by Suzanne Trocmé
“I think the tree is an element of regeneration which in itself is a concept of time” - Artist, sculptor, art theorist and pedagogue of art, Joseph Beuys (1921 – 1986).
One of the most influential artists of the 20th century, the German Beuy’s extensive work was grounded in concepts of social philosophy, humanism and anthroposophy – the latter (literally from the Greek for “Human” and “Wisdom”) a philosophy founded by educator, the Austrian Rudolph Steiner, who postulated the existence of an objective and intellectually comprehensible spiritual world which aimed to develop faculties of intuition and perceptive imagination through cultivating a manner of independent thinking not necessarily related to sensory experience. In short, anthroposophy claims a spiritual world accessible to direct experience through inner development. In his Philosophy of Freedom (published 1894), Steiner developed a concept of free will based upon inner experiences – those occurring in the creative activity of independent thought.
Part One of the Philosophy of Freedom examined the conditions for freedom of thought, and the second, the conditions for freedom of action, seeking to demonstrate that inner freedom is achieved when we bridge the gap between our perception (outer appearance of the world) and our cognition (which accesses the inner structure of the world). Outer freedom thus arises when we find the links between ideals and the constraints of external reality, our deeds inspired by “moral imagination”.
Later, Beuys’ famous statement - “teaching is my greatest work of art” - was followed by: “the rest is the waste product, a demonstration. If you want to express yourself you must present something tangible”. He continued, “Objects aren’t very important any more. I want to get to the origin of matter, to the thought behind it”. More specifically, Joseph Beuys’ now famous performance art piece, “How to explain pictures to a dead hare,” dealt with “the difficulty of explaining things”. The artist spent three hours explaining his art to a dead hare with his head covered with honey and gold leaf. Contemporary art on many levels may be considered laboratories for a new pedagogy with research and experiment often replacing form. As a 21st century protagonist of freedom of thought, a contemporary shaman, Arik Levy exemplifies regeneration as an expression of time with his current work, linking old philosophies with new, creating form as a by-product of thought. Arik Levy’s tree attempts to find the origin of matter, in its mathematical precision – emblematic of a balance of cognitive and perceptive expression. The 21st century perception of anthroposophy and its broader, some less palatable, not mentioned here, earlier teachings may be that its roots were watered by dogmatism but have been tempered by time, and the branches, the offspring, have found their own parlance with Levy’s tree as its conduit.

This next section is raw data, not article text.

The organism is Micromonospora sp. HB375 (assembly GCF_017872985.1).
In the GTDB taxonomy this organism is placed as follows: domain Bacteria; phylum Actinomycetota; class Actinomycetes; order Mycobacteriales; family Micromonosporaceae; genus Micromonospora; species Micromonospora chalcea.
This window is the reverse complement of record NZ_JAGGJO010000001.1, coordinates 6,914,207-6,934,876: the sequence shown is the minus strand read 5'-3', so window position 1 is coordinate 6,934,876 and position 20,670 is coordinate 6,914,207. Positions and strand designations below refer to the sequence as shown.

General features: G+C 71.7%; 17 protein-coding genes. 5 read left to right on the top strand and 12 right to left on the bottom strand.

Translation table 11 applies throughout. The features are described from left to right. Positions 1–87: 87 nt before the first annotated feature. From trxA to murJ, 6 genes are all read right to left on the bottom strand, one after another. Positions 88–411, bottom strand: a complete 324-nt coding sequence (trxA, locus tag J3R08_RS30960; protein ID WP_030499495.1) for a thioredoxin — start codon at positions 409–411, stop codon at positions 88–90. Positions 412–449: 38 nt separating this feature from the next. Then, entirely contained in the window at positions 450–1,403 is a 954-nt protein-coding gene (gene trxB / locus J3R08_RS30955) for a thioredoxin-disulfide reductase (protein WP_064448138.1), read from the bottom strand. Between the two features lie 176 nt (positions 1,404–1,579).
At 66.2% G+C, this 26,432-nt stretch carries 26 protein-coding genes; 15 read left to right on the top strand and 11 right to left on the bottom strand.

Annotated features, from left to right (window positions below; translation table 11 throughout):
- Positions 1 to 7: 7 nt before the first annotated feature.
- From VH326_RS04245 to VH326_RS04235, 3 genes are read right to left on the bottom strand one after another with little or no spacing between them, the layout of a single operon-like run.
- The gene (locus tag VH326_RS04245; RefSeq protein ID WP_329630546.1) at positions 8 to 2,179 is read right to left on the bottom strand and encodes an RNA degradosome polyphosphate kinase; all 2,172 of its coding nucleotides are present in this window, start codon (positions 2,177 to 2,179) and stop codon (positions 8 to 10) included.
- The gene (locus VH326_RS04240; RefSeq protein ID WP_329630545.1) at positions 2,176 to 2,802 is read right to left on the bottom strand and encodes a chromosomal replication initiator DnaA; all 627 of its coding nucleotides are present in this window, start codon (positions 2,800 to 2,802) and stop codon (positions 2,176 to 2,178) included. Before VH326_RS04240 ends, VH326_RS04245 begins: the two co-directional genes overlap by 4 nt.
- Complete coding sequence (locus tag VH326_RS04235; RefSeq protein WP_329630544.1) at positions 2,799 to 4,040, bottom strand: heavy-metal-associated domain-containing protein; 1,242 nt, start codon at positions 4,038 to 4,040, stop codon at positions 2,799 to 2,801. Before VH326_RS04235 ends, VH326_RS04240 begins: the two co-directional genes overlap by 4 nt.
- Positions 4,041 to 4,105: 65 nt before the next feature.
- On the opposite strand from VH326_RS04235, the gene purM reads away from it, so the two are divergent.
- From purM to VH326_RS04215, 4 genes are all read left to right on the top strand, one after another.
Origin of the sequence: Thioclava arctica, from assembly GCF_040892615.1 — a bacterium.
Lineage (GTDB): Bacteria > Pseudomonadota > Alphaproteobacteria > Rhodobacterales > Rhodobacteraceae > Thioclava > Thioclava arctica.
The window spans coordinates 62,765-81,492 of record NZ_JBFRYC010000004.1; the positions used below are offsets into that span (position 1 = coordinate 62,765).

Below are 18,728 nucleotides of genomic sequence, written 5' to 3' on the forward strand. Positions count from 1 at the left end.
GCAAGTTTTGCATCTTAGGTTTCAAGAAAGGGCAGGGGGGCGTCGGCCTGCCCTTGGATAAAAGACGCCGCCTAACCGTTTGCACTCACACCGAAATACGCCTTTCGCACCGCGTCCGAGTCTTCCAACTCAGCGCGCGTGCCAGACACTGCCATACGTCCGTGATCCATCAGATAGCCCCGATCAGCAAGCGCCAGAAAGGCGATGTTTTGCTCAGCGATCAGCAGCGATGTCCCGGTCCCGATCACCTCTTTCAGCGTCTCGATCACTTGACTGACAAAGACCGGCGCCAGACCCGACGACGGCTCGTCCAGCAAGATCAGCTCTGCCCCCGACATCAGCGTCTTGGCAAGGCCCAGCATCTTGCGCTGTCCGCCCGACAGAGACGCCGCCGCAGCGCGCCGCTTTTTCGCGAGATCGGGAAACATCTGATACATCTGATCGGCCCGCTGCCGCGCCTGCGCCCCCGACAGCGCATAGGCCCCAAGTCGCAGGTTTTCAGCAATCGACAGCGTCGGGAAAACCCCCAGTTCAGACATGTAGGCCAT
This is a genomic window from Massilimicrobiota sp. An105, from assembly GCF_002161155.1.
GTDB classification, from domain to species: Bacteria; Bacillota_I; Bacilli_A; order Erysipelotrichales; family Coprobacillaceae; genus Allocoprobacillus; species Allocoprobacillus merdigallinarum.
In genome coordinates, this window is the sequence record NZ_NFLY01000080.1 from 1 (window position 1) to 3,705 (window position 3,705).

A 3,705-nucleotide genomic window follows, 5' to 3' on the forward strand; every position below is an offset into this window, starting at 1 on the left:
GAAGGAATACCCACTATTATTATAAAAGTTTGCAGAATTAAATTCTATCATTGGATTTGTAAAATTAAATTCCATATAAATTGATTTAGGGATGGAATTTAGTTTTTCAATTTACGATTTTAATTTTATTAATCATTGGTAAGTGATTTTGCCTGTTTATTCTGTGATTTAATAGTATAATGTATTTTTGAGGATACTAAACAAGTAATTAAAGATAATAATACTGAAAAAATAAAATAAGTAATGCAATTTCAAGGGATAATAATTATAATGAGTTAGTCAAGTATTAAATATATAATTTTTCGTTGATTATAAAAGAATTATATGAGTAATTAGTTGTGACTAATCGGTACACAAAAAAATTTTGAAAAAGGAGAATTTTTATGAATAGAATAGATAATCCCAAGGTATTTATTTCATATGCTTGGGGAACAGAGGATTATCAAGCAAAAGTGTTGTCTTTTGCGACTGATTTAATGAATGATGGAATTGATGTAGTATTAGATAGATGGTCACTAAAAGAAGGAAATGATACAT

Regeneration marks, with time, the artist’s own spiritual world, a direct experience through inner development. However, its multifaceted reflections force an augmented reality of any observer’s approach. Suzanne Trocmé
Biography: Fellow of the Royal Society of Arts, curator for three years of the London Design Festival pan-London, author, design and architecture editor, has written for numerous publications including Wallpaper* magazine, Architectural Digest, the New York Times magazine and the Telegraph magazine, is also an award-winning furniture designer.
ASK THE ARTIST
by Christine Mostert
Commissioning art. For several years, the relationship between art and enterprise has been developed and specialised in different formats: foundations, collections, patronage, philanthropy, partnerships, and special orders. Today, art finds itself at the heart of the strategy of a growing number of companies and, together with effective management, makes it possible to combine the tangible and the subjective, the real and the imaginary, numbers and emotions, performance and pleasure.
Obviously, the intelligent company listens to the world, anticipates its changes and seizes the market opportunities offered by these transformations. Throughout history, this one has not ceased to study the relationships between society, economy and sciences. Clairvoyant, the company of the early 21st century now integrates environmental concerns, people’s consciousness and culture. Specifically, some of them, concerned with their positioning, have perceived in art a communication medium through which they can reach for the new horizons born out of the incredible development of the cultural sector shaping the world of today. In response to these trends, some firms are trying to better understand the relationships between art and society. For these companies, it is a question of diversifying their production, and building or maintaining their image of excellence by fomenting new alliances between entrepreneurial dynamism and the person of the artist. Some have been active in offering, in addition to their usual production, exceptional products that are far removed from large series runs. The objective is to create awareness of their expertise by associating their usual activity with the creation of unique artistic objects, often mixing the conventional categories of work of art, unique object and mass production. The goal of the company is to satisfy a new clientele of enthusiasts looking for exclusivity.